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 Post subject: KS#9 - Would you do this, if not, why not?
PostPosted: Thu Dec 09, 2010 8:08 pm 
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Kiteboarding Scenario #9 - Would you do this, if not, why not?

You've been kiting for about a year mainly inland. You go to the coast, travel past calmer more popular inland venues and head to the beach. Conditions are nuking, real uneven winds gusting up to 35, perhaps into the low 40 mph range with lulls to around 20 mph. There is considerable wind shadow from coastal hills upwind making the wind uneven. The ocean is a ragged mess with around 10 ft. real powerful swells. There are also rip currents, with the air and water in the 50's F. All you have is 10 m flat kite.

This is your first time kiting on the ocean in such extreme conditions.

Would you go kiting there? If not, why not?


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 Post subject: Re: KS#9 - Would you do this, if not, why not?
PostPosted: Thu Dec 09, 2010 8:09 pm 
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A number of accidents and incidents have played out in big seas and high winds over the years. Here are a few scenarios that build upon that described above. There are still lots of other ways of having problems in the waves.

1. An inexperienced kiter breaks out of the smaller wave zone nearer shore with persistence and makes it into the breaker zone with the big waves. The kite stalls in lulls due to wave induced air turbulence or to windshadow from land masses upwind and hits the water. If the kite stalls directly overhead there have been cases when the kiter is "showered" with falling line making a serious tangle more likely. Or, perhaps even more likely the kiter is caught by a big wave, rolled and the kite is driven to the surface. This has happened to pro riders. In either case, the rider is tangled, the kite is caught by a large wave and he is held under with great force. With repeated waves the rider may be kept beneath the water for an excessively long time. If the conditions are particularly cold the rider's ability to sort things out will be even more impaired.

There was a case of this happening to a rider some years back who was able to cut free and in triple head high seas in Florida. We should always come prepared and practiced to cut free but it may be a stretch to pull it off particularly for a newer kiter, worse in big seas. Learning how to wipepout in big seas to try to maintain stable kite flight comes with time. We need to work up to riding in more extreme conditions at a reasonable rate. Also, they aren't for everyone by choice. Rushing into such conditions before you are practiced in managing the things that will go wrong can be a very big mistake.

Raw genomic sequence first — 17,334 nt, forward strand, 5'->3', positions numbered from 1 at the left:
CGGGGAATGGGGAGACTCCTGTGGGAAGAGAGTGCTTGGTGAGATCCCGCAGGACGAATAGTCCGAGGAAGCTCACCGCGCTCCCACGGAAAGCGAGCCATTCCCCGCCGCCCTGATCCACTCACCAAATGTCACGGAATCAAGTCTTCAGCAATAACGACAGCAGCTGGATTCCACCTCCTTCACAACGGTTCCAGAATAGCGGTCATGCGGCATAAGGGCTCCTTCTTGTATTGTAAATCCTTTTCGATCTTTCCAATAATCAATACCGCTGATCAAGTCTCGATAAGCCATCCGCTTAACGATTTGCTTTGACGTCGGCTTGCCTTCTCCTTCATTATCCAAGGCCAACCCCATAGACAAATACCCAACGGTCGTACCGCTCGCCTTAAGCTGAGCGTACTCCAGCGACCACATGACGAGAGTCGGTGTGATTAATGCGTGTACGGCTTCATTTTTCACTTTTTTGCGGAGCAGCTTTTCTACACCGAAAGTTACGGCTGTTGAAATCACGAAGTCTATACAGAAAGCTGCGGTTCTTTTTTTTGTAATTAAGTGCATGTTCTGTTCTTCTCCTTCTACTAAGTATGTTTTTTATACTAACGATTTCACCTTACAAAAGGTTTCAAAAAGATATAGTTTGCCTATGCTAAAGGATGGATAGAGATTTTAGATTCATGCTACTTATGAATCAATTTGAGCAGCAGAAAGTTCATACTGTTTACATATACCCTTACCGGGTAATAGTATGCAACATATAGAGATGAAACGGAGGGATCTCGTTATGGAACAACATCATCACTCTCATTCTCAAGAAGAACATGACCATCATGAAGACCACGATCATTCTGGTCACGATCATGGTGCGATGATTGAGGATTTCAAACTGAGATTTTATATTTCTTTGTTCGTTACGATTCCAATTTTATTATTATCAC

2. Another scenario would be the kite goes down and stays down. Rendering a kite non-relaunchable in large waves can be hard to avoid at times. This can happen while you are attempting to relaunch too, pretty easily if it is caught be a wave. You could be tangled with submerged line and not even know it. You are stuck self-rescuing which in larger waves is again something for more experienced kiters. There is more than one way to do it and different circumstances might dictate different approaches. Newer guys might not pull it off or might get tangled. A flotation aid such as an impact vest can be a big help in setting up for self-rescue, avoiding drowning due to exhaustion or forcing a kiter to try to exit in a poor area vs. a better wave sheltered spot not too far away. An impact vest can also reduce needless loss of calories and increased fatigue in staying afloat in colder conditions. Excessive flotation can be a problem in breaking wave zones however. Being careful not to be tangled by your gear as you pass through breaker zones on the way to shore is another area of focus.

3. Yet another scenario is hitting submerged rocks in shallow areas in breaking waves. This has taken out a number of kiters over the years. Other than wearing a good helmet, impact vest and making sure you are good and lucky enough not to wipeout badly, not much else you can do on the surface. Avoiding such areas is one approach particularly for newer kiters. If your kite goes down in such areas be particularly careful to avoid a tangle. The lines can travel along rocks and pull your under if the kite is caught by a wave. Having the option to cut out is always a good thing to have and with luck you might even be able to do it.

Big waves are for more advanced riders, same with high, excessively gusty winds. If you have a desire to go out into them, work up to it slowly, experience the lesser things that go wrong and how to try to avoid or deal with them. Rushing things before you're ready is a bad idea. If in doubt, don't go out.
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 Post subject: Re: KS#9 - Would you do this, if not, why not?
PostPosted: Thu Dec 09, 2010 8:12 pm 
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